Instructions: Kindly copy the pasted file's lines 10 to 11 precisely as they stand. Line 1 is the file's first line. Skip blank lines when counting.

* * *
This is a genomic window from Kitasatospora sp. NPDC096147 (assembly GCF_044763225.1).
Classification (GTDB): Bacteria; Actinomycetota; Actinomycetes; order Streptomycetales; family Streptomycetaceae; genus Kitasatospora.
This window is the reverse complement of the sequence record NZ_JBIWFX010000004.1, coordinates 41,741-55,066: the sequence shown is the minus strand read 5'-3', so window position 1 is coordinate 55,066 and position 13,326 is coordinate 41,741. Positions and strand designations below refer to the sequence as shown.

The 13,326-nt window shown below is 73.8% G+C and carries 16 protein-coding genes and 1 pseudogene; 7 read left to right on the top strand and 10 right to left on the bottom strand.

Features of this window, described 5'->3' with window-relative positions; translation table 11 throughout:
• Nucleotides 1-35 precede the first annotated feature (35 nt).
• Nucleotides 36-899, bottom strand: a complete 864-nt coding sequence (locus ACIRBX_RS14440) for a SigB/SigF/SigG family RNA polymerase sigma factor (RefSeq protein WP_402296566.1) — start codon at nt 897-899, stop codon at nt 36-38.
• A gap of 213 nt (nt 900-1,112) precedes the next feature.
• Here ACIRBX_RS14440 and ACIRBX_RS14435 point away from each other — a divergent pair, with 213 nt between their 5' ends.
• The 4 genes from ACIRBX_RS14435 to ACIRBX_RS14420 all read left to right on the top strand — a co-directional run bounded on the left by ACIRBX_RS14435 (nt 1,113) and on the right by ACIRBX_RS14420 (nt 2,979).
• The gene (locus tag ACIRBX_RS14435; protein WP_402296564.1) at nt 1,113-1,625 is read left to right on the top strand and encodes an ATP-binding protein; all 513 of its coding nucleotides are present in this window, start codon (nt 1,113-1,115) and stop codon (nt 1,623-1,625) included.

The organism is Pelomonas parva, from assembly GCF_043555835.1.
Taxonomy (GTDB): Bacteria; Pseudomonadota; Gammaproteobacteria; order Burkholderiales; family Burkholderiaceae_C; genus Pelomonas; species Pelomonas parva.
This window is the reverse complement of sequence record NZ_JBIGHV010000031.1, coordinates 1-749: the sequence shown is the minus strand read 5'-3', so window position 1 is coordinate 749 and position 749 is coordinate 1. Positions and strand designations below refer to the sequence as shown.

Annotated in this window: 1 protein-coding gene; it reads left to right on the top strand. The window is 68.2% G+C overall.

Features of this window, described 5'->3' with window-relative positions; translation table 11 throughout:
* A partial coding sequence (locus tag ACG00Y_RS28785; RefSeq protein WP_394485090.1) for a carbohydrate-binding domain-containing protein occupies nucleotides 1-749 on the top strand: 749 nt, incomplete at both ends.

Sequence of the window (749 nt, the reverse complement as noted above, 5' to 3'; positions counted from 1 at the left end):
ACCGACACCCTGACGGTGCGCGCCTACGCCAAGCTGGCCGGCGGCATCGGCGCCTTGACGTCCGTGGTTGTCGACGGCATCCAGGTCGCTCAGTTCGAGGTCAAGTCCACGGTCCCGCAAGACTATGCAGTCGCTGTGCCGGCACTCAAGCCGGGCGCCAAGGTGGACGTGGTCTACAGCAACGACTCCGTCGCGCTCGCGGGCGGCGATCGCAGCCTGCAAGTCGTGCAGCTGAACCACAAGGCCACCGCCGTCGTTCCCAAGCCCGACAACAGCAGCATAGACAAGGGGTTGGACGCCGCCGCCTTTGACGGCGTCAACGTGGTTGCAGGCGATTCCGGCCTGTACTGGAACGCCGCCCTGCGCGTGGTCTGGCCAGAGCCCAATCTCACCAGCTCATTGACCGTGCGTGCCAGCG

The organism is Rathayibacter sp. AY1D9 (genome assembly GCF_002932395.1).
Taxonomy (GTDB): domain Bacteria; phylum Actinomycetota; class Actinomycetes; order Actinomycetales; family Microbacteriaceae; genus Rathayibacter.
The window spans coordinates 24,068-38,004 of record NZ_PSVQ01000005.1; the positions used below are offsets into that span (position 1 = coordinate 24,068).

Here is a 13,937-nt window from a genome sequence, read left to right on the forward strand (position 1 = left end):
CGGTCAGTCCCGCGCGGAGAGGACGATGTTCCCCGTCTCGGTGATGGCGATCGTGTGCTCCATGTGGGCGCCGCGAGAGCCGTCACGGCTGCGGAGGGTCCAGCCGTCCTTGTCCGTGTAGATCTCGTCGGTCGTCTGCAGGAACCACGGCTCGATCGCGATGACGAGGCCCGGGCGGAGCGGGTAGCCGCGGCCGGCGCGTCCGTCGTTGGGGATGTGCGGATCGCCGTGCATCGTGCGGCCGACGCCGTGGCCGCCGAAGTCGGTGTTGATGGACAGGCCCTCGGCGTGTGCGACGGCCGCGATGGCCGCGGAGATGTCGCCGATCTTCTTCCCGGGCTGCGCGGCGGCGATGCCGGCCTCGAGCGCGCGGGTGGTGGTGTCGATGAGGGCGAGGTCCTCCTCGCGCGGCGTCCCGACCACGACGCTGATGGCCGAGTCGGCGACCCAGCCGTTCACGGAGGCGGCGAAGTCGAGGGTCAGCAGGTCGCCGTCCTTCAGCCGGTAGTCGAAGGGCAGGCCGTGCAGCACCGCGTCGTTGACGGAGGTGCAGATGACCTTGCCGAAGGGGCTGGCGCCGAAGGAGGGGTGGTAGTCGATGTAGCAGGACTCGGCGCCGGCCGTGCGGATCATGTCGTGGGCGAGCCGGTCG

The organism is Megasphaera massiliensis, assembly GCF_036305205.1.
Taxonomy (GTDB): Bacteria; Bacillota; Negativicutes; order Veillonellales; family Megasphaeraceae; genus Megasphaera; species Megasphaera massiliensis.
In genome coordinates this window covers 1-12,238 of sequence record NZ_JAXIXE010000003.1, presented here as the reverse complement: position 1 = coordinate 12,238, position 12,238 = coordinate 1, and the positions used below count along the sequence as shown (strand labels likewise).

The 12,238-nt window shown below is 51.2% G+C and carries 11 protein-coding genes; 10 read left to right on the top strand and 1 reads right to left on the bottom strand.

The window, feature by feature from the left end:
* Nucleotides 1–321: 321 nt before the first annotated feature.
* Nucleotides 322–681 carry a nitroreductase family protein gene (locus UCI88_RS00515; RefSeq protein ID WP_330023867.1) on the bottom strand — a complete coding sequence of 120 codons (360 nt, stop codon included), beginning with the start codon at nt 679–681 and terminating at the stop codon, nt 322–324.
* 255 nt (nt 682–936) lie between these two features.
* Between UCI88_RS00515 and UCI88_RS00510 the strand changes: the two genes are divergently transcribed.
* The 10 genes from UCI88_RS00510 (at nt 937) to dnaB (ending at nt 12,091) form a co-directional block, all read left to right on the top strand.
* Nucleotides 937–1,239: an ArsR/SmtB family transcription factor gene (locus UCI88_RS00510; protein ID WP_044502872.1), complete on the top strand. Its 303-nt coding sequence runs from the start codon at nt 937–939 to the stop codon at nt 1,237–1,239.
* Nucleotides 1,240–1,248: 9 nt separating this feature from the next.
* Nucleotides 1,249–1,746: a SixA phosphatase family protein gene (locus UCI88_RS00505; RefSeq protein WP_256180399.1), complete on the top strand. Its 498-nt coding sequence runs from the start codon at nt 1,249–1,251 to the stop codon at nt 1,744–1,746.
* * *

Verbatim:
• The 4 genes from ACIRBX_RS14435 to ACIRBX_RS14420 all read left to right on the top strand — a co-directional run bounded on the left by ACIRBX_RS14435 (nt 1,113) and on the right by ACIRBX_RS14420 (nt 2,979).
• The gene (locus tag ACIRBX_RS14435; protein WP_402296564.1) at nt 1,113-1,625 is read left to right on the top strand and encodes an ATP-binding protein; all 513 of its coding nucleotides are present in this window, start codon (nt 1,113-1,115) and stop codon (nt 1,623-1,625) included.